The national government of the New England Republic, still commonly referred to incorrectly as the federal government or simply Philadelphia is the central government of the New England Republic. As opposed to mainstream governments being merely a collection of different branches and departments, the government of New England is a parent organization in itself, led by the Prime Minister, who selects all his ministers with advice from the President. The collection of the ministers, the Prime Minister and the Deputy Prime Minister is known as the Cabinet, which makes out the executive government.
The Parliament makes out the legislative branch of the government and is officially the most powerful organ of government. The Parliament Act establishes the body and its sovereignty, meaning the Parliament is not limited to which laws it may pass, with the exception of changing term duration and limiting the powers of their successors. All executive and judicial branch employees are accountable and can be impeached by the Parliament. There exists two houses, namely the lower House of Delegates and the upper House of Senate. The House of Delegates is more powerful however serve short two-year terms, while weaker House of Senate serves for life.
The Court system is officially the judicial branch of government, and is accepted to be the weakest. The presidentially appointed Chief Judge (with advice from the House of Delegates) leads the court system and is the leader of the judicial branch. The courts are responsible for resolving civil disputes in terms of law and handing down judgement and sentencing in criminal cases. The courts have little power of oversight within the government as a whole, and cannot like other countries' courts declare a piece of national legislation void.
Ministerial headquarters and agency offices are located across the Philadelphia metropolitan area in the Province of Pennsylvania. The Prime Minister, Deputy Prime Minister and President's offices are located in the September Executive Office Building.
The September Executive Office Building is viewed as the executive government's headquarters, as it houses the offices of the President, Prime Minister and Deputy Prime Minister as well as the various meeting rooms the Cabinet usually convenes in. Originally named the Fidelity Mutual Life Insurance Company Building then the Perelman Building, it was part of the Philadelphia Museum of Art prior to 2005, and was re-renovated along with the Museum of Art to house the government. While the Museum of Art went to Parliament, the Perelman Building became the SEOB (ess-ee-oh-bee), named in memory of the lives lost during the US government's September 11 false flag operations across the former United States.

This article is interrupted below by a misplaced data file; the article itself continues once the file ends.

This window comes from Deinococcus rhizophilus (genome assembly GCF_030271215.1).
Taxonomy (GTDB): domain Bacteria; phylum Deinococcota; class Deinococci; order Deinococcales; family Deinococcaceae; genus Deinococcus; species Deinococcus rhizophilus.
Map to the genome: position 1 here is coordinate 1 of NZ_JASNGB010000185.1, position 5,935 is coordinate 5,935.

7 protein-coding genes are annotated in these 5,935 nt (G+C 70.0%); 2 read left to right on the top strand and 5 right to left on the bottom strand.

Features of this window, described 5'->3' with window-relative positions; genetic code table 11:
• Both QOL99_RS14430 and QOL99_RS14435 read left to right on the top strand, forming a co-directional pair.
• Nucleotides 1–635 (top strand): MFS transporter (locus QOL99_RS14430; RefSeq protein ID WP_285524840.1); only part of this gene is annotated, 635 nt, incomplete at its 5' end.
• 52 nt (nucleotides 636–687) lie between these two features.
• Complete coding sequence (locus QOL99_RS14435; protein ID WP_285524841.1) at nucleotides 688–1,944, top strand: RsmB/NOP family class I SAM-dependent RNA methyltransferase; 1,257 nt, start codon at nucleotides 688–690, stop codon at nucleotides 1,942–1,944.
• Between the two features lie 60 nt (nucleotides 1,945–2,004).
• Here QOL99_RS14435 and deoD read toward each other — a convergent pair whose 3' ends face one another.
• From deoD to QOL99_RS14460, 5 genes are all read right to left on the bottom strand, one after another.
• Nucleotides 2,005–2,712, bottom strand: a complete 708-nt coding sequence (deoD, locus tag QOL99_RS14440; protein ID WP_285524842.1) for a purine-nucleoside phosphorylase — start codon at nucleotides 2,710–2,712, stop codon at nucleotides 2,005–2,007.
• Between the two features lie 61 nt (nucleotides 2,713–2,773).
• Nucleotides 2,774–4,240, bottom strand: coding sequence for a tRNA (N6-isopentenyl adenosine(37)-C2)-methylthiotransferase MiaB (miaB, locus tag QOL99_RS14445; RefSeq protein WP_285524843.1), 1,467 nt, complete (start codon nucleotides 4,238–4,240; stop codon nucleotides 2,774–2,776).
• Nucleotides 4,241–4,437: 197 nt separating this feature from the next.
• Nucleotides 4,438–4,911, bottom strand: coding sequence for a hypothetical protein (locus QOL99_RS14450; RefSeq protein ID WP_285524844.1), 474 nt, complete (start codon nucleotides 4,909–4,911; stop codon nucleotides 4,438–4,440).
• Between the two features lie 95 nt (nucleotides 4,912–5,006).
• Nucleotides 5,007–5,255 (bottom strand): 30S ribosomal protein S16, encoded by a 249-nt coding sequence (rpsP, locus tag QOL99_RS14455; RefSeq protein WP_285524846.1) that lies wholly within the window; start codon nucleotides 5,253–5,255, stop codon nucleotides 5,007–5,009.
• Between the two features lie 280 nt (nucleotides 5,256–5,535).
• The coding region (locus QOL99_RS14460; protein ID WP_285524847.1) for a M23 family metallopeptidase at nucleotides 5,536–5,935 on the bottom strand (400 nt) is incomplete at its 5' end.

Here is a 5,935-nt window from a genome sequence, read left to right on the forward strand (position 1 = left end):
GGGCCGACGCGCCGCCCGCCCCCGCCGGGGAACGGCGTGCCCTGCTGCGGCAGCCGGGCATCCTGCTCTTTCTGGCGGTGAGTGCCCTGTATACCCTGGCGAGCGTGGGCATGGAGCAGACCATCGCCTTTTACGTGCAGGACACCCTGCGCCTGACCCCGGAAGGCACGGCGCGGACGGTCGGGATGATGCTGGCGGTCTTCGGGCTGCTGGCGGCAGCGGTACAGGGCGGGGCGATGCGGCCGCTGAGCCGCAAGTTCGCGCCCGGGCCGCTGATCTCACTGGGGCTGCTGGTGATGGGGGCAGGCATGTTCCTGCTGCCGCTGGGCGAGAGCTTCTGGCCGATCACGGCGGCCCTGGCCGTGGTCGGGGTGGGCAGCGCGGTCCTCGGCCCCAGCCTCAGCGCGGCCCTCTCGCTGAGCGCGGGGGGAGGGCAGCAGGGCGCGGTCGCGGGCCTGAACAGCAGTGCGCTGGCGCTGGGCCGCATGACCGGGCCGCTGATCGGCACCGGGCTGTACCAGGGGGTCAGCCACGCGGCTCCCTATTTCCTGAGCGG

In addition to housing the three leadership posts of the executive government, it also houses smaller cabinet ministries and independent government agencies. The Ministry of Culture and Recreation, for example, is headquartered in the SEOB. Support offices to the leadership posts are also located throughout the building.
The Parliament Building, formerly the main building of the Philadelphia Museum of Art, was re-renovated in 2005 to house the Philadelphia Congress while the Second American Civil War was happening. After the war ended, the building continued to serve its purpose, however this time for the newly created Parliament. The Museum of Art was compensated and moved to a location a few blocks away. Both houses of Parliament including parliamentary leadership offices are located in the building.
Franklin Palace of Justice
The Franklin Palace of Justice, formerly housing the Franklin Institute (named in honor of Benjamin Franklin), is the headquarters of the Supreme Court of Appeals as well as the entire judicial system. The Chief Judge and all other judges on the SCA panel's offices are located in the building. It is located on Capitol Park, along with the headquarters of the Ministry of Domestic Affairs and the Ministry of International Affairs.
- President of the New England Republic (ceremonial post) - Commander-in-Chief of the Defense Force and chief diplomat of the Republic.
- Prime Minister of the New England Republic - Head of government